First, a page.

There's more to Sonoma County's Bodega Head than the stunning views, crashing waves, nesting seabirds, and bursts of flora and fauna.
The sand cliffs are also the home of a digger bee, a bumble bee mimic known as Anthophora bomboides stanfordiana.
"The species name indicates that it is a bumble bee mimic," the late Robbin Thorp, a global authority on bumble bees and a UC Davis distinguished emeritus professor of entomology, told us several years ago. "These bees need a source of fresh water nearby. Females suck up water, regurgitate it on the sandstone bank surface, then dig away at the soft mud. They use some of the mud to build entrance turrets, presumably to help them locate their nests within the aggregation of nests."
"The female," Thorp said, "sucks up fresh water from nearby, stores it in her crop (like honey bees store nectar) for transport to the nest. She regurgitates it on the sandstone, and excavates the moistened soil. She carries out the mud and makes the entrance turret with it."
On multiple trips to Bodega Bay over the years, we watch in fascination as the bees excavate their homes, zip in and out of their turrets, and nectar on nearby flowers.
This time (June 24) we photographed an ant and bee encounter on a turret. The ant? Formica transmontanis, according to ant specialists Phil Ward, professor of entomology at UC Davis, and UC Davis alumnus Brendon Boudinot, who recently received his doctorate from UC Davis, studying with Ward.
"The species nests on the bluffs," Ward told us.
And about that bee-ant encounter? Commented Boudinot: "I suspect the little lady was alarmed by the big bee. These ants and their relatives are rather passive scavengers except during the brooding season, when fresh meat is an order. Most entomeat for Formica tend to be free-walking insects than barricaded larvae, as probably for the bee. For these reasons I think that the encounter may be coincidental!"
Scores of UC Davis entomologists have engaged in research at Bodega Bay. Rachel Vannette, assistant professor, UC Davis Department of Entomology and Nematology, is currently researching Anthophora bomboides stanfordiana and its nests as part of a National Science Foundation grant. Her project on solitary bee provision microbiome includes investigating the diverse community of bacteria and fungi in the provisions and brood cells.
While COVID-19 mandates and precautions hamper her research team's efforts (she's done some preliminary sampling this year and the entire team is planning to do research next year), the digger bees of Bodega Head keep digging, crafting turrets, nectaring on the nearby flora--and encountering ants.
They're all in this together.
But there's one thing they don't do. They don't check out the sand dunes, home of the bee villages.
Tiny holes are everywhere, yet nobody seems to notice.
They're the work of digger bees, aka faux bumble bees. These are Anthophora bomboides stanfordiana, researched by native pollinator specialist Robbin Thorp, emeritus professor of entomology at UC Davis.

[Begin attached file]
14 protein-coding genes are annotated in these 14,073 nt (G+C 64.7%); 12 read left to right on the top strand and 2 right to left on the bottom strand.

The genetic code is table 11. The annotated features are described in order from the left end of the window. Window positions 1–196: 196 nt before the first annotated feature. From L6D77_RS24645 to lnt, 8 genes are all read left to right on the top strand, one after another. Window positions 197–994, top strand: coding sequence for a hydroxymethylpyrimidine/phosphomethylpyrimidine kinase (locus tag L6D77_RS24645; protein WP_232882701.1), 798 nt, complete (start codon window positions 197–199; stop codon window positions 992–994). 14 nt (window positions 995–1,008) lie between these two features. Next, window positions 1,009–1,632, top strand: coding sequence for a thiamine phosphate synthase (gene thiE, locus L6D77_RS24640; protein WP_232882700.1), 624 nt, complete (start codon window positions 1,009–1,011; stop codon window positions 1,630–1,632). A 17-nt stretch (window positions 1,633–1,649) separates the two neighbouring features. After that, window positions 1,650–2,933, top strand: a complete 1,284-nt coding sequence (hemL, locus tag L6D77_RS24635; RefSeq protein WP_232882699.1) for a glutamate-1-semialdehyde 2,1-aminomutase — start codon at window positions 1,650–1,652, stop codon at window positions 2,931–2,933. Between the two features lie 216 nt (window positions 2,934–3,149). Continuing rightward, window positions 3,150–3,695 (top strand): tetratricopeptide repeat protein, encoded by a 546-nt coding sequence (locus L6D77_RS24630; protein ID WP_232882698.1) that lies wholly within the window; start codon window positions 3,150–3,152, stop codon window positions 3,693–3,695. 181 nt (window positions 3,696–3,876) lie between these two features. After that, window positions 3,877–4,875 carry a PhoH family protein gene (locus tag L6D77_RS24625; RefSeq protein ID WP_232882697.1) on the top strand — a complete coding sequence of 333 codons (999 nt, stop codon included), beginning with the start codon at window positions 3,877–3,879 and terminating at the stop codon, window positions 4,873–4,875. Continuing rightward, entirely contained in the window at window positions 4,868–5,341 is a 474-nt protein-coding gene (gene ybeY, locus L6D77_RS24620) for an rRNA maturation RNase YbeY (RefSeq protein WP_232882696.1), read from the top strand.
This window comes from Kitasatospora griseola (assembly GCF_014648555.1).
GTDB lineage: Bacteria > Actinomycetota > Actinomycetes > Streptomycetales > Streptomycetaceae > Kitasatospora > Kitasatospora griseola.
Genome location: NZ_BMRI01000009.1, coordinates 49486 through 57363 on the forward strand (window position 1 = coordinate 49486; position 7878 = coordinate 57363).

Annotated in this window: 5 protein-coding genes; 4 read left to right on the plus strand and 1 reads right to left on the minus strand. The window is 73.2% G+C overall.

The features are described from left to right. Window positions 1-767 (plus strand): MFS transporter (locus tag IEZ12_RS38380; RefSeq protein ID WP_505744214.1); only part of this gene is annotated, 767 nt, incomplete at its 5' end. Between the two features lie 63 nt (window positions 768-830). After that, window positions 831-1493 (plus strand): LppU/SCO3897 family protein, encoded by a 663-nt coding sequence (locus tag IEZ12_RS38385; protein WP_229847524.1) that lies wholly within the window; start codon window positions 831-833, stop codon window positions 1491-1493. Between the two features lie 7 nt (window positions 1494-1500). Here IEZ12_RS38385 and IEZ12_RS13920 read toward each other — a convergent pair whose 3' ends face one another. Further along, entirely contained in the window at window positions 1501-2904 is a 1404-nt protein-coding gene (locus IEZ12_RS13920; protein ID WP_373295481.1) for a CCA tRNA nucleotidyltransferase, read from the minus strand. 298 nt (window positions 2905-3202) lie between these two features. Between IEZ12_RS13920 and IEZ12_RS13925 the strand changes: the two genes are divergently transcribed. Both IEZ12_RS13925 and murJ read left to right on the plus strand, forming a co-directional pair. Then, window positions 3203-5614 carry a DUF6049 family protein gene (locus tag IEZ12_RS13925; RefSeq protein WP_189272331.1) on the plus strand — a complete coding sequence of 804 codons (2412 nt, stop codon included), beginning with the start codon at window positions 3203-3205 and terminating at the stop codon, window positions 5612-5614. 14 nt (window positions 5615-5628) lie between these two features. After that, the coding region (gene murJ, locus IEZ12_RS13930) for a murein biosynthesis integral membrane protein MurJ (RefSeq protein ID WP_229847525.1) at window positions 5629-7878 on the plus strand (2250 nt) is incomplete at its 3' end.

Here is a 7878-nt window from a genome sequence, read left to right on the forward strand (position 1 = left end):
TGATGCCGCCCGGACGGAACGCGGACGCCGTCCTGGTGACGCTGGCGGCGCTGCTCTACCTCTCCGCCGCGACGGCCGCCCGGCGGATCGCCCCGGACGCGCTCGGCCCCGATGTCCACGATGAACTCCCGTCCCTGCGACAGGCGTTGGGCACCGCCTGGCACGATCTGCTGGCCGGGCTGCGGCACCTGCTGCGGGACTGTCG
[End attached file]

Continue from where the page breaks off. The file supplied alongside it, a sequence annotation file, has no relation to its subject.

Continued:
"The (female) bees suck up water nearby and then regurgitate on the (faces of the) sandstone cliffs to moisten and excavate soil for the tunnels, construct their turrets, and finally to seal the nest tunnel," Thorp says. The bees use some of the soil from the base of the turret to plug the entrance.
The bee turrets are somewhat like our gated communities! Keep out!
The digger bees have "grocery stores" all around them. You'll see the males and females foraging on the wildflowers, which include yellow and blue lupine, California golden poppies, wild radish, mustard, dandelions, and seaside daises.
If you crouch next to the bee villages, a nearby hiker is likely to ask "Lose something?"
No, we found something!
They can fool you.
Just like replica designer bags, shoes and sunglasses meant to look like the real thing (think Louis Vuitton, Jimmy Choo and Prada), those digger bees on Bodega Head, overlooking Bodega Bay, look like bumble bees.
Especially the females.
Native pollinator specialist Robbin Thorp, emeritus professor of entomology at the University of California, calls them "faux bumble bees."
They're Anthophora bomboides stanfordiana. "The females are the ones that build the neat turrets in front of their nests on the cliff faces," Thorp says. "The females are even better mimics of bumble bees and they do not sting!"
So, if you're visiting Bodega Head to watch the whales, the waves, the birds or the boats, be sure to check out the sand cliffs for the bee villages.
If you want to capture their images, you'll want to lie flat and motionless on the ground, position your trigger finger, and frame them flying in and out of their turrets.
Soon you'll be visiting Bodega Head to see the whales, the waves, the birds, the boats AND the bees.
They're populating the sandy cliffs of Bodega Head, Sonoma County. A sure sign of their presence: dense clusters of turrets.
When they're not foraging among the wild radish (genus Raphanus), lupine (genus Lupinus) and other plants, these ground-dwelling bees are digging nests and rearing their young.
"The female sucks up fresh water from nearby, stores it in her crop--like honey bees store nectar--for transport to the nest," said native pollinator specialist Robbin Thorp, emeritus professor of entomology at the University of California, Davis.
"She regurgitates it on the sandstone, and excavates the moistened soil," he said. "She carries out the mud and makes the entrance turret with it."
The digger bees are sometimes referred to as "alternative pollinators," but they're all members of the Apidae family, which includes honey bees (the super pollinators), bumble bees, carpenter bees, sunflower bees, orchid bees, cuckoo bees and the like.